return uint64(binary.BigEndian.Uint32(b[0:4]))

func (d *Decoder) Decode(b []byte) interface{} {
  letter := b[0]
  vote_count := binary.BigEndian.Uint32(b[1:])

  lav := LetterAndVotes{letter, uint64(vote_count)}
  return &lav

Application Setup

Finally, let's set up our application topology:

//export ApplicationSetup
func ApplicationSetup() *C.char {
  fs := flag.NewFlagSet("wallaroo", flag.ExitOnError)
  inHostsPortsArg := fs.String("in", "", "input host:port list")
  outHostsPortsArg := fs.String("out", "", "output host:port list")


  inHostsPorts := hostsPortsToList(*inHostsPortsArg)

  inHost := inHostsPorts[0][0]
  inPort := inHostsPorts[0][1]

  outHostsPorts := hostsPortsToList(*outHostsPortsArg)
  outHost := outHostsPorts[0][0]
  outPort := outHostsPorts[0][1]

  wa.Serialize = Serialize
  wa.Deserialize = Deserialize

  application := app.MakeApplication("Alphabet")
  application.NewPipeline("Alphabet", app.MakeTCPSourceConfig(inHost, inPort, &Decoder{})).
    ToStatePartition(&AddVotes{}, &RunningVotesTotalBuilder{}, "running vote totals", &LetterPartitionFunction{}, MakeLetterPartitions()).
    ToSink(app.MakeTCPSinkConfig(outHost, outPort, &Encoder{}))

  return C.CString(application.ToJson())

The only difference between this setup and the stateless Reverse Word's one is that while in Reverse Word we used:


here we use:

ToStatePartition(&AddVotes{}, &RunningVotesTotalBuilder{}, "running vote totals", &LetterPartitionFunction{}, MakeLetterPartitions()).

That is, while the stateless computation constructor To took only a computation class as its argument, the state computation constructor ToStatePartition takes a state computation instance, as well as a state-builder instance, along with the name of that state. Additionally, it takes two arguments needed for partitioning our state.


Partitioning is a key aspect of how work is distributed in Wallaroo. From the application's point of view, what is required is:

  • a partitioning function
  • partition-compatible states - the state should be defined in such a way that each partition can have its own distinct state instance

The keys to partition the state objects are also important, but are optional here. A Wallaroo application uses the user-defined partition function to extract a key from every message that will be routed to state. If we haven't seen a key before, Wallaroo will dynamically create a new state partition corresponding to it.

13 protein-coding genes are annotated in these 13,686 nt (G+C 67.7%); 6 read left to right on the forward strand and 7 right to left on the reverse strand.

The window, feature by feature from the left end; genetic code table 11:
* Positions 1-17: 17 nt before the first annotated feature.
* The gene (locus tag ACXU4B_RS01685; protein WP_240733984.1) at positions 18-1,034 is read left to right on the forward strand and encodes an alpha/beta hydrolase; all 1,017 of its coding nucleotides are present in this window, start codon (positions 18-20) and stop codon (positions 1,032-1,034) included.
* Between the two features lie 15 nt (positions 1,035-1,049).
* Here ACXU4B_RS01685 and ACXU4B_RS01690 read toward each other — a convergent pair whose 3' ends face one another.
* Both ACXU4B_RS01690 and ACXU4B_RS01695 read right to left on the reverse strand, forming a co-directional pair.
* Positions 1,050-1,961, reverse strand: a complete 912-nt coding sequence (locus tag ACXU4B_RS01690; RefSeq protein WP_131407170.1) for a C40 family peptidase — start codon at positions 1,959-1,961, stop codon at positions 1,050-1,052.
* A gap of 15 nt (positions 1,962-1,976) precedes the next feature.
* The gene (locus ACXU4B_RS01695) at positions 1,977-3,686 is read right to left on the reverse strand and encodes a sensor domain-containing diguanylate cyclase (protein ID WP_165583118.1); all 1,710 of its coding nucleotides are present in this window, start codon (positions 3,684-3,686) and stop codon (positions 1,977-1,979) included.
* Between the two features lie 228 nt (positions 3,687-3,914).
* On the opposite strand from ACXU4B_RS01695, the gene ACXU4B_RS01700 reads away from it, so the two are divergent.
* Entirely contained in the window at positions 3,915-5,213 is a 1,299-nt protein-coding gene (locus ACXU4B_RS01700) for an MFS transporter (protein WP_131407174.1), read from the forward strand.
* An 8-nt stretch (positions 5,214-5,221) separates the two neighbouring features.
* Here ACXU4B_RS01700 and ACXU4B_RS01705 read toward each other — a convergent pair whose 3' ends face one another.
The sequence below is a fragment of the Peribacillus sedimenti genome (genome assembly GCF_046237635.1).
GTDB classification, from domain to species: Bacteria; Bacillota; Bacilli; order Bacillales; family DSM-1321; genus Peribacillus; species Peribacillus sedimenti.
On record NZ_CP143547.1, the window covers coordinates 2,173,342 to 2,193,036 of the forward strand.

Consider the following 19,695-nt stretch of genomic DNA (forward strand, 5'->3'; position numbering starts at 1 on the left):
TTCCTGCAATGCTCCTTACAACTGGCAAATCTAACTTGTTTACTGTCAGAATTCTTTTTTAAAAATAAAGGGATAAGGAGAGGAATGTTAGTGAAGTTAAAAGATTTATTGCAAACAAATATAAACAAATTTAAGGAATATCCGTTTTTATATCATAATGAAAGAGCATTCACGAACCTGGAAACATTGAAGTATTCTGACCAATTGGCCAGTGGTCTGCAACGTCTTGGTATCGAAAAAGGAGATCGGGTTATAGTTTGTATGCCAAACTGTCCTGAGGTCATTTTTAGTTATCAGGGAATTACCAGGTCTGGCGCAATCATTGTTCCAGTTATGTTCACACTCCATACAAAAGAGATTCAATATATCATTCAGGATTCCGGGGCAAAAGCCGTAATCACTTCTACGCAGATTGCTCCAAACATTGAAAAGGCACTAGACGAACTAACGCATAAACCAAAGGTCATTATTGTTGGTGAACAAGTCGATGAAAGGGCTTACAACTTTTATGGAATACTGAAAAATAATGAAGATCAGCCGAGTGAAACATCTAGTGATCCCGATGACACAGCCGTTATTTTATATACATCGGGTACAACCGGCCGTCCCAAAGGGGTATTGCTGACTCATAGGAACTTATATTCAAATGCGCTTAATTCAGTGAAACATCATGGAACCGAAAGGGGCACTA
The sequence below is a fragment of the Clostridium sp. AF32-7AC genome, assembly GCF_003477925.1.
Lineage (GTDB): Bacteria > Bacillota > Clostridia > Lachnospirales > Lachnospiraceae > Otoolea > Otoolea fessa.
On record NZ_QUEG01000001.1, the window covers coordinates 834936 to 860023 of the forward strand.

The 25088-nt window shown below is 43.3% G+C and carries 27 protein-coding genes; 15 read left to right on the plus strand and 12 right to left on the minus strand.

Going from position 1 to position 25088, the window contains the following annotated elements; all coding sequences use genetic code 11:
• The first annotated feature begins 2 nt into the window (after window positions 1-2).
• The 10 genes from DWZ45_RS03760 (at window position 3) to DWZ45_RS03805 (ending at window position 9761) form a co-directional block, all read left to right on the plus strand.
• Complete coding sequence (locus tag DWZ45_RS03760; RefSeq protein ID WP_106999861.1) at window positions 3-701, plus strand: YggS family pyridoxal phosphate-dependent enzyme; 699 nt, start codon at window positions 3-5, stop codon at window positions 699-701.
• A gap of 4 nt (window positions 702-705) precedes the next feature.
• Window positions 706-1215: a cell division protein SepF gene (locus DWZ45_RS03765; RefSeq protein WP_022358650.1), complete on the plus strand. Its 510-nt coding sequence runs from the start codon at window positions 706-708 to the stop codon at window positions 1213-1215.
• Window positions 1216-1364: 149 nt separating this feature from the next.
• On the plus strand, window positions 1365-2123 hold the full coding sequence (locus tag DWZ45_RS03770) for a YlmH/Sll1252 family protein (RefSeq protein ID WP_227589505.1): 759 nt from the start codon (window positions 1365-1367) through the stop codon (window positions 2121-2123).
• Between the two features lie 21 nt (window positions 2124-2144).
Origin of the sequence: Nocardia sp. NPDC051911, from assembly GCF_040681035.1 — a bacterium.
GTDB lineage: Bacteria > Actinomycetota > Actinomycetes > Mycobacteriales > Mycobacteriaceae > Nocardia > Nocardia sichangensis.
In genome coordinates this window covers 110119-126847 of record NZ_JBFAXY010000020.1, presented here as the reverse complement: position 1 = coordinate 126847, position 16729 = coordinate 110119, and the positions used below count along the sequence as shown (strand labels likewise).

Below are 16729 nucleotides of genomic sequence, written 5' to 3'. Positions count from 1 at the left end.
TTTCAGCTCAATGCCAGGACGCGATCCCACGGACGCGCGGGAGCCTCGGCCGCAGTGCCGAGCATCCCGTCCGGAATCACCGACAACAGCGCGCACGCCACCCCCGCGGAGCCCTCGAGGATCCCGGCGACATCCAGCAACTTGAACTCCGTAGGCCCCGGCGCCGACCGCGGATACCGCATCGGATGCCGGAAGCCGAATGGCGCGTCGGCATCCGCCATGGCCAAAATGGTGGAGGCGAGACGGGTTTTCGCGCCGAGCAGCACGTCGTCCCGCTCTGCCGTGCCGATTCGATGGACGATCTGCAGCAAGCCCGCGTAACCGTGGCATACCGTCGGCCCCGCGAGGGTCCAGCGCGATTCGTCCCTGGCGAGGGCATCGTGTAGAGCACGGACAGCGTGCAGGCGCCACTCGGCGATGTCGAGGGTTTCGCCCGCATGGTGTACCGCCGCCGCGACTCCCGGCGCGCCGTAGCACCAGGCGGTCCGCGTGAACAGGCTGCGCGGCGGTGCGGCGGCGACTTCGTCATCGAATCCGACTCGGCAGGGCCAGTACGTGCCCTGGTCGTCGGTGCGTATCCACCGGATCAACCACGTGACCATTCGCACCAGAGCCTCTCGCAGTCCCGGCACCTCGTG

If we were to use partitioning in the alphabet application from the previous section and we wanted to partition by key, then one way we could go about it is to create a partition key array.

To create this, we use the MakeLetterPartitions() function:

func LetterPartition() [][]byte {
        letterPartition := make([][]byte, 27)

        for i := 0; i < 26; i++ {
                letterPartition[i] = []byte{byte(i + 'a')}

        letterPartition[26] = []byte{byte('!')}

        return letterPartition

And then we define a partitioning function which returns a key from the above list for input data:

type LetterPartitionFunction struct {}

func (lpf *LetterPartitionFunction) Partition(data interface{}) []byte {
  lav := data.(*LetterAndVotes)
  return []byte(lav.Letter)

When we set up our state partition, we pass both functions above as arguments to ToStatePartition as we saw earlier:

ToStatePartition(&AddVotes{}, &RunningVotesTotalBuilder{}, "running vote totals", &LetterPartitionFunction{}, MakeLetterPartitions()).

Next Steps

The complete alphabet example is available here. To run it, follow the Alphabet application instructions

To see how everything we've learned so far comes together, check out our Word Count walkthrough

Our Alphabet application contains serialization and deserialization code that we didn't cover; to learn more, skip ahead to Interworker Serialization and Resilience.